How to Bring Home the Birds
This year’s Great Backyard Bird Count—a real-time snapshot of bird populations—will take place from February 12 to 15. How many will you see in your backyard?
According to The New York Times, the number of birds in the United States has declined by 29 percent since 1970. Birds are vanishing due to a variety of causes, including global warming, habitat loss and pollution. Birds need our help.
Gardeners have an important role to play in reversing this steep decline. Doug Tallamy in his new book, Nature’s Best Hope: A New Approach to Conservation That Starts in Your Yard, explains in detail how the home landscape is contributing to the decline of birds and gives numerous suggestions on how to make our homes more inviting to birds.
To encourage birds to come to our yards, we need to create a healthy environment that provides energy-rich food, shelter and water. Over 90 percent of the typical suburban yard is covered in grass. Lawns are an ecological desert for birds, offering little in the way of food or shelter. The ongoing maintenance of our lawns pollutes the air, soil and water. The average American spends 70 hours a year on lawn maintenance. Most homeowners consider lawn mowing an unpleasant chore. Shrinking the lawn saves the homeowner time and money and is a huge step towards creating a healthier home environment for birds. Downsizing the lawn can be done gradually and does not require intensive efforts.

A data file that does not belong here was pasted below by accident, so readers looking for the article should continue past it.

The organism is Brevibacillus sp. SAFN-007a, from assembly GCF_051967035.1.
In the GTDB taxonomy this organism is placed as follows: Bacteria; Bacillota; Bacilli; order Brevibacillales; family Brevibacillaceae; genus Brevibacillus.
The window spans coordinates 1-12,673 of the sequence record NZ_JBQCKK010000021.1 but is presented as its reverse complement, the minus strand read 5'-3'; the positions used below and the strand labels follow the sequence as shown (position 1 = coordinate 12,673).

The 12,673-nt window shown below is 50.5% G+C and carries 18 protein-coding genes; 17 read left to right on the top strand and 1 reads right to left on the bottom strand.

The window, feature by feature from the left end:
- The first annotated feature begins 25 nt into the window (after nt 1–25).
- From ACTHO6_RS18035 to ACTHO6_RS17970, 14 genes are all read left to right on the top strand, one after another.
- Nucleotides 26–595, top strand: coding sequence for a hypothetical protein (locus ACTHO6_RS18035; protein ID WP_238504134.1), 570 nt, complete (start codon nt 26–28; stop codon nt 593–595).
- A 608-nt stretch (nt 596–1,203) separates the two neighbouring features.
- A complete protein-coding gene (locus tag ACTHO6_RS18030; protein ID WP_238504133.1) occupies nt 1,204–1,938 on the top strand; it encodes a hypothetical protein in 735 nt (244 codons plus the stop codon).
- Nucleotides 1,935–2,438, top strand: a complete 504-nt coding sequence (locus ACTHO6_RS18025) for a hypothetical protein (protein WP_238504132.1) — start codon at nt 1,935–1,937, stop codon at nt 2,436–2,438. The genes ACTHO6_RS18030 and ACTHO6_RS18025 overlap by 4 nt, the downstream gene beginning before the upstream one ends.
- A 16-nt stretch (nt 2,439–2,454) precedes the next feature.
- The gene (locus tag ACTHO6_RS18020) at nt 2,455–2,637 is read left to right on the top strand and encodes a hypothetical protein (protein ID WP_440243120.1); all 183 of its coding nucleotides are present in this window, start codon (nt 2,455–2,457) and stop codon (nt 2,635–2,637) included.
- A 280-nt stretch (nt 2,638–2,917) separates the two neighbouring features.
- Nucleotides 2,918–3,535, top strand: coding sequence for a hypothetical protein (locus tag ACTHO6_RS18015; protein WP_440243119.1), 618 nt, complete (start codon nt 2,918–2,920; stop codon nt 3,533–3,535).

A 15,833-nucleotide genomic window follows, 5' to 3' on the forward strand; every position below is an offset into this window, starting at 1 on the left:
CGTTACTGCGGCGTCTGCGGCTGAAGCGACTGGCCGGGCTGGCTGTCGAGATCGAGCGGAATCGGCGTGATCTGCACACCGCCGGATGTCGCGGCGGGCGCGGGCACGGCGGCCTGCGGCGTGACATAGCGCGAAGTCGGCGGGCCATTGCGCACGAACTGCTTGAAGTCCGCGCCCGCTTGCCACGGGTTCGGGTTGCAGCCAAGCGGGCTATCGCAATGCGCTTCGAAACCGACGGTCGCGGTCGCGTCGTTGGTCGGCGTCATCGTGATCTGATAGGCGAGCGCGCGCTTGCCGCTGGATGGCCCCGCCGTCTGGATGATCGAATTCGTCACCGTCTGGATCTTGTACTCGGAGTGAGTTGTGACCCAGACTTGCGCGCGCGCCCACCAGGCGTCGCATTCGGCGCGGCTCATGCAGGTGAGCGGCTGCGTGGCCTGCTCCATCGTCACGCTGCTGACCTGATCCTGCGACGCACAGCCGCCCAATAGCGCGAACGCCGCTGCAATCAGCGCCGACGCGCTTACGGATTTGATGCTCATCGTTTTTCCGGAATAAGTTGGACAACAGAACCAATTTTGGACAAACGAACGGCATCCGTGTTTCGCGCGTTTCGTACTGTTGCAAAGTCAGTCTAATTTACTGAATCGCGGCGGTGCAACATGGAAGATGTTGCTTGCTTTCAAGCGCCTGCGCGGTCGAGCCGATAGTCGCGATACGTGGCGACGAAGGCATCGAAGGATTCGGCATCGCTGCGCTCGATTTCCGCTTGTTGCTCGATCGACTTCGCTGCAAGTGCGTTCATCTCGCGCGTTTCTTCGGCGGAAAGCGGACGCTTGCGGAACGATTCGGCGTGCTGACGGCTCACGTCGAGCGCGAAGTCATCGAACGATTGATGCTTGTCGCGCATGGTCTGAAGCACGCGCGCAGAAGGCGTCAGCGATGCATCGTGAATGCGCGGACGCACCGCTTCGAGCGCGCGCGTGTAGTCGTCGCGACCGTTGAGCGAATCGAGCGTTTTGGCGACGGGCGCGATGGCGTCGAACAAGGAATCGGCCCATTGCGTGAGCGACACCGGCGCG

Birds need energy-rich nuts, berries and insects for migration, to raise young and to survive cold winters. According to Tallamy, 78 percent of the plants in a typical yard come from other countries. Compared to native plants, the fruits of nonnative plants are lower in energy and nutrients. Many of our native insects, especially caterpillars, cannot consume nonnative plants. Adult chickadees must find over 6,000 caterpillars to raise one brood. Most suburban yards do not support enough caterpillars to raise a single chickadee family.
Adding native plants to the landscape will convert your yard from an ecological desert to a lush paradise. Two excellent guidebooks for native plant landscaping are Piedmont Native Plants: A guide for landscapes and gardens and The Living Landscape: Designing for Beauty and Biodiversity in the Home Garden by Tallamy and Darke. The Audubon website Plants for Birds is a good starting guide. The best plants to add are trees. Creating layers under the trees using shrubs, vines and flowers provides both food and shelter for birds. The chart below highlights some excellent native plants for birds in the Piedmont area.
|oaks||blueberry||Va. creeper||Bee balms|
To attract insects year around, gardeners need to provide shelter and overwintering spots for insect larvae and eggs. This can be accomplished by: mulching flower beds with leaves, postponing removal of flower stems and foliage until spring, creating brush piles and leaving tree snags and dead limbs on the ground. Moth caterpillars are a mainstay for nesting songbirds. To help declining moth populations, turn off exterior lights and use lower wattage bulbs and motion detector lights. Removing invasive species and not using pesticides will increase insect populations as well.
Adding bird feeders, bird houses and water features are other ways to attract more birds to your yard, especially in the winter. Remember to clean feeders and water features regularly. Outdoor cats are the number one threat to birds around homes, so please keep the family cat indoors.
Adding native plants, reducing the size of the lawn and making the yard more insect friendly will help you “bring home the birds”.
Prepared by Extension Master Gardener Leigh Surdukowski, who led a Garden Basics workshop on this topic last fall.